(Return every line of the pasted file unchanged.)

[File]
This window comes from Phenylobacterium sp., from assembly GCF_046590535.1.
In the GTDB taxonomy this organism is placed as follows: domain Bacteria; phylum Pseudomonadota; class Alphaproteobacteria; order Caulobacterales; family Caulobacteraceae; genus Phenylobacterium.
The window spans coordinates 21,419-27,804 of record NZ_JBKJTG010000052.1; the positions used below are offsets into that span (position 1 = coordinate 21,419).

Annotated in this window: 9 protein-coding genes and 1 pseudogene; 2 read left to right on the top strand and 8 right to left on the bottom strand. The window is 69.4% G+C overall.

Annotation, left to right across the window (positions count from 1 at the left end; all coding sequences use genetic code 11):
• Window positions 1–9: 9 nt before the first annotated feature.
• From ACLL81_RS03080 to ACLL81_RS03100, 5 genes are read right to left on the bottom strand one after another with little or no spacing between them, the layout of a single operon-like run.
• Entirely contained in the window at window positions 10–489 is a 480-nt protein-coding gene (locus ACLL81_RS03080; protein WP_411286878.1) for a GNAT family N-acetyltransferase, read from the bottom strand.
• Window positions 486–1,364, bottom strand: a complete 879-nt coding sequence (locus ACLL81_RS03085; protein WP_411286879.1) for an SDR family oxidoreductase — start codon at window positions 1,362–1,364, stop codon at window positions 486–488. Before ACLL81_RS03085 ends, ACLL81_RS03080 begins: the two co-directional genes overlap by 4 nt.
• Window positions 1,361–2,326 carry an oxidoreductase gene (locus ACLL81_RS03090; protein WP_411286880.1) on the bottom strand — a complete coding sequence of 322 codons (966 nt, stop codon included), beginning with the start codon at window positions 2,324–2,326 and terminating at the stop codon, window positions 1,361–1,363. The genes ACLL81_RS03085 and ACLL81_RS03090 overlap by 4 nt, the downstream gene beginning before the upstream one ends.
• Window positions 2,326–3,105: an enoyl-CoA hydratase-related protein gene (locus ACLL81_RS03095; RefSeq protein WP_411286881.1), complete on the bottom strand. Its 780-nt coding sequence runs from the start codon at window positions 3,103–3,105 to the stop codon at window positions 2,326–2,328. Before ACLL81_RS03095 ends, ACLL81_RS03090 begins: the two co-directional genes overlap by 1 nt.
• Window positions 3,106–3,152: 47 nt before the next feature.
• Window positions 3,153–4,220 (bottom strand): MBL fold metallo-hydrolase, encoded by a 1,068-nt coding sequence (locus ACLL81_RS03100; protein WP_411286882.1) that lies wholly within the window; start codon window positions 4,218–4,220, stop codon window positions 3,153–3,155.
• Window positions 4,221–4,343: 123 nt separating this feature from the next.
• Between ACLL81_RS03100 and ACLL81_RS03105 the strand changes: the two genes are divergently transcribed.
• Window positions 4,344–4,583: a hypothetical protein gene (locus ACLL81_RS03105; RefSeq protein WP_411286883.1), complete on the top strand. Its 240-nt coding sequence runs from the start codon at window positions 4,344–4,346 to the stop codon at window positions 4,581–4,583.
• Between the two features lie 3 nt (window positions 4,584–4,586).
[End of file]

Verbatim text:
This window comes from Phenylobacterium sp., from assembly GCF_046590535.1.
In the GTDB taxonomy this organism is placed as follows: domain Bacteria; phylum Pseudomonadota; class Alphaproteobacteria; order Caulobacterales; family Caulobacteraceae; genus Phenylobacterium.
The window spans coordinates 21,419-27,804 of record NZ_JBKJTG010000052.1; the positions used below are offsets into that span (position 1 = coordinate 21,419).

Annotated in this window: 9 protein-coding genes and 1 pseudogene; 2 read left to right on the top strand and 8 right to left on the bottom strand. The window is 69.4% G+C overall.

Annotation, left to right across the window (positions count from 1 at the left end; all coding sequences use genetic code 11):
• Window positions 1–9: 9 nt before the first annotated feature.
• From ACLL81_RS03080 to ACLL81_RS03100, 5 genes are read right to left on the bottom strand one after another with little or no spacing between them, the layout of a single operon-like run.
• Entirely contained in the window at window positions 10–489 is a 480-nt protein-coding gene (locus ACLL81_RS03080; protein WP_411286878.1) for a GNAT family N-acetyltransferase, read from the bottom strand.
• Window positions 486–1,364, bottom strand: a complete 879-nt coding sequence (locus ACLL81_RS03085; protein WP_411286879.1) for an SDR family oxidoreductase — start codon at window positions 1,362–1,364, stop codon at window positions 486–488. Before ACLL81_RS03085 ends, ACLL81_RS03080 begins: the two co-directional genes overlap by 4 nt.
• Window positions 1,361–2,326 carry an oxidoreductase gene (locus ACLL81_RS03090; protein WP_411286880.1) on the bottom strand — a complete coding sequence of 322 codons (966 nt, stop codon included), beginning with the start codon at window positions 2,324–2,326 and terminating at the stop codon, window positions 1,361–1,363. The genes ACLL81_RS03085 and ACLL81_RS03090 overlap by 4 nt, the downstream gene beginning before the upstream one ends.
• Window positions 2,326–3,105: an enoyl-CoA hydratase-related protein gene (locus ACLL81_RS03095; RefSeq protein WP_411286881.1), complete on the bottom strand. Its 780-nt coding sequence runs from the start codon at window positions 3,103–3,105 to the stop codon at window positions 2,326–2,328. Before ACLL81_RS03095 ends, ACLL81_RS03090 begins: the two co-directional genes overlap by 1 nt.
• Window positions 3,106–3,152: 47 nt before the next feature.
• Window positions 3,153–4,220 (bottom strand): MBL fold metallo-hydrolase, encoded by a 1,068-nt coding sequence (locus ACLL81_RS03100; protein WP_411286882.1) that lies wholly within the window; start codon window positions 4,218–4,220, stop codon window positions 3,153–3,155.
• Window positions 4,221–4,343: 123 nt separating this feature from the next.
• Between ACLL81_RS03100 and ACLL81_RS03105 the strand changes: the two genes are divergently transcribed.
• Window positions 4,344–4,583: a hypothetical protein gene (locus ACLL81_RS03105; RefSeq protein WP_411286883.1), complete on the top strand. Its 240-nt coding sequence runs from the start codon at window positions 4,344–4,346 to the stop codon at window positions 4,581–4,583.
• Between the two features lie 3 nt (window positions 4,584–4,586).